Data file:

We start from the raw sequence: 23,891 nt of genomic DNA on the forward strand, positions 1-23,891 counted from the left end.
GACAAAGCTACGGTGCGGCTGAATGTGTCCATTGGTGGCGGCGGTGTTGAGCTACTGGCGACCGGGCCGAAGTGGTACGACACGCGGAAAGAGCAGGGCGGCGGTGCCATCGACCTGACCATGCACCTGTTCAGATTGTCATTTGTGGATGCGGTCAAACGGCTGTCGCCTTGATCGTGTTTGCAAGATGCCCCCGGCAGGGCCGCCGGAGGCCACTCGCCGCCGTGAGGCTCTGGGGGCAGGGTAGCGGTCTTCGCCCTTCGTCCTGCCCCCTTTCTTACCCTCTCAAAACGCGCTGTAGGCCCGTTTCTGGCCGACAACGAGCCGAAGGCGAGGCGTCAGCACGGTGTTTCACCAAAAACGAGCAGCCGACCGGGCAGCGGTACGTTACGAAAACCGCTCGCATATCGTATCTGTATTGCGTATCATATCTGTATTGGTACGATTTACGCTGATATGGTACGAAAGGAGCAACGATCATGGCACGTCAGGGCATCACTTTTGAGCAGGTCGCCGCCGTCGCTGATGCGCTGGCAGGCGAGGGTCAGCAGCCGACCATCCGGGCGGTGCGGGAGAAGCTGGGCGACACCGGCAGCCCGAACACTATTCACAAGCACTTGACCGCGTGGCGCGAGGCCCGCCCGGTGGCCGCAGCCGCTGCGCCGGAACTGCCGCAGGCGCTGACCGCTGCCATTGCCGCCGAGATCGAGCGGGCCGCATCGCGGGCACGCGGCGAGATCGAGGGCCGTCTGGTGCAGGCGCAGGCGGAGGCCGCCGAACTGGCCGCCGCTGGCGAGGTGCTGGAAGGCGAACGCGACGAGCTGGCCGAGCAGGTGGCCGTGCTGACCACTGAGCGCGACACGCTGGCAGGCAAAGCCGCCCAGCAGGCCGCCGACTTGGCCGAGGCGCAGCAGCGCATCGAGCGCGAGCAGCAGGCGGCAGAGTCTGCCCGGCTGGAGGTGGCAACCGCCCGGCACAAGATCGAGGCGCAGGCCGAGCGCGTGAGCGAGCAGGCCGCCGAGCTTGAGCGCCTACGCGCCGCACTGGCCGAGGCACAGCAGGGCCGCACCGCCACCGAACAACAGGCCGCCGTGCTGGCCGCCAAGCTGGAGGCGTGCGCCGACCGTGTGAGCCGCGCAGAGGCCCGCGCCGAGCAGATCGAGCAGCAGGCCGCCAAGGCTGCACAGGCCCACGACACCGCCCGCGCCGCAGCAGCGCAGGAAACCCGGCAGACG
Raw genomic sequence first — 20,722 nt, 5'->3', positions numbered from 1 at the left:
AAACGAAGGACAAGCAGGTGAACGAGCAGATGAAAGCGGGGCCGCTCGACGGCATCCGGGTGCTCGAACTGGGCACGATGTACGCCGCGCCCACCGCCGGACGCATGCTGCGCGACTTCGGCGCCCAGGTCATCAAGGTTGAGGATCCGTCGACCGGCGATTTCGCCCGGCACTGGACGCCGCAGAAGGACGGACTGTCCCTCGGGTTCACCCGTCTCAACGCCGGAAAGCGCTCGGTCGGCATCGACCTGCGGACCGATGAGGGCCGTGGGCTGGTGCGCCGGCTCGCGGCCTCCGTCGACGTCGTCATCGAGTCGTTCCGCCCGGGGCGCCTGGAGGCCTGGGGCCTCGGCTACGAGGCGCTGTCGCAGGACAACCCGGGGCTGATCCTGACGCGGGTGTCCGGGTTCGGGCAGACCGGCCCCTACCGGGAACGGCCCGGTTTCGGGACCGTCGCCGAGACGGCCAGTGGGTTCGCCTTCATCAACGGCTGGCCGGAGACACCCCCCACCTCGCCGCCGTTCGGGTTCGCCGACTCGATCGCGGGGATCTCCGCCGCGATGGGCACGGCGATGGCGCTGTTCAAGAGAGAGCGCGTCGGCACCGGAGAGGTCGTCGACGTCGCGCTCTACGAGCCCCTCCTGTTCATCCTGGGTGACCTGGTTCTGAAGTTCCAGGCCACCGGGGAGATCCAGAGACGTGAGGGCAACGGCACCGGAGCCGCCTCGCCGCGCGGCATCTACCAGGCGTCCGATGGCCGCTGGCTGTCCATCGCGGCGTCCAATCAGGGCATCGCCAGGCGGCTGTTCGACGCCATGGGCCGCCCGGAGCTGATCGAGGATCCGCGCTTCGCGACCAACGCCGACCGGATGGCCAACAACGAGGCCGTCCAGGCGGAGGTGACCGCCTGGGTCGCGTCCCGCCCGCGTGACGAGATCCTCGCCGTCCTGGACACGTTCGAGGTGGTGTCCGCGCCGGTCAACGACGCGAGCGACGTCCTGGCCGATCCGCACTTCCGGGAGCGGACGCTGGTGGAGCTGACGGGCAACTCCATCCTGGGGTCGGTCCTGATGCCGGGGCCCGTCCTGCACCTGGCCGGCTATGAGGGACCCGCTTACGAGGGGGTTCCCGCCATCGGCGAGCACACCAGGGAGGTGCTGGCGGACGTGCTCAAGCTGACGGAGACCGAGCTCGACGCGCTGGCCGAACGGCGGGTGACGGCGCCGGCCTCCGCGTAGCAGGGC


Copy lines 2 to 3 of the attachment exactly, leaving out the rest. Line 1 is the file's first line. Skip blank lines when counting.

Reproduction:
GACAAAGCTACGGTGCGGCTGAATGTGTCCATTGGTGGCGGCGGTGTTGAGCTACTGGCGACCGGGCCGAAGTGGTACGACACGCGGAAAGAGCAGGGCGGCGGTGCCATCGACCTGACCATGCACCTGTTCAGATTGTCATTTGTGGATGCGGTCAAACGGCTGTCGCCTTGATCGTGTTTGCAAGATGCCCCCGGCAGGGCCGCCGGAGGCCACTCGCCGCCGTGAGGCTCTGGGGGCAGGGTAGCGGTCTTCGCCCTTCGTCCTGCCCCCTTTCTTACCCTCTCAAAACGCGCTGTAGGCCCGTTTCTGGCCGACAACGAGCCGAAGGCGAGGCGTCAGCACGGTGTTTCACCAAAAACGAGCAGCCGACCGGGCAGCGGTACGTTACGAAAACCGCTCGCATATCGTATCTGTATTGCGTATCATATCTGTATTGGTACGATTTACGCTGATATGGTACGAAAGGAGCAACGATCATGGCACGTCAGGGCATCACTTTTGAGCAGGTCGCCGCCGTCGCTGATGCGCTGGCAGGCGAGGGTCAGCAGCCGACCATCCGGGCGGTGCGGGAGAAGCTGGGCGACACCGGCAGCCCGAACACTATTCACAAGCACTTGACCGCGTGGCGCGAGGCCCGCCCGGTGGCCGCAGCCGCTGCGCCGGAACTGCCGCAGGCGCTGACCGCTGCCATTGCCGCCGAGATCGAGCGGGCCGCATCGCGGGCACGCGGCGAGATCGAGGGCCGTCTGGTGCAGGCGCAGGCGGAGGCCGCCGAACTGGCCGCCGCTGGCGAGGTGCTGGAAGGCGAACGCGACGAGCTGGCCGAGCAGGTGGCCGTGCTGACCACTGAGCGCGACACGCTGGCAGGCAAAGCCGCCCAGCAGGCCGCCGACTTGGCCGAGGCGCAGCAGCGCATCGAGCGCGAGCAGCAGGCGGCAGAGTCTGCCCGGCTGGAGGTGGCAACCGCCCGGCACAAGATCGAGGCGCAGGCCGAGCGCGTGAGCGAGCAGGCCGCCGAGCTTGAGCGCCTACGCGCCGCACTGGCCGAGGCACAGCAGGGCCGCACCGCCACCGAACAACAGGCCGCCGTGCTGGCCGCCAAGCTGGAGGCGTGCGCCGACCGTGTGAGCCGCGCAGAGGCCCGCGCCGAGCAGATCGAGCAGCAGGCCGCCAAGGCTGCACAGGCCCACGACACCGCCCGCGCCGCAGCAGCGCAGGAAACCCGGCAGACG
Raw genomic sequence first — 20,722 nt, 5'->3', positions numbered from 1 at the left: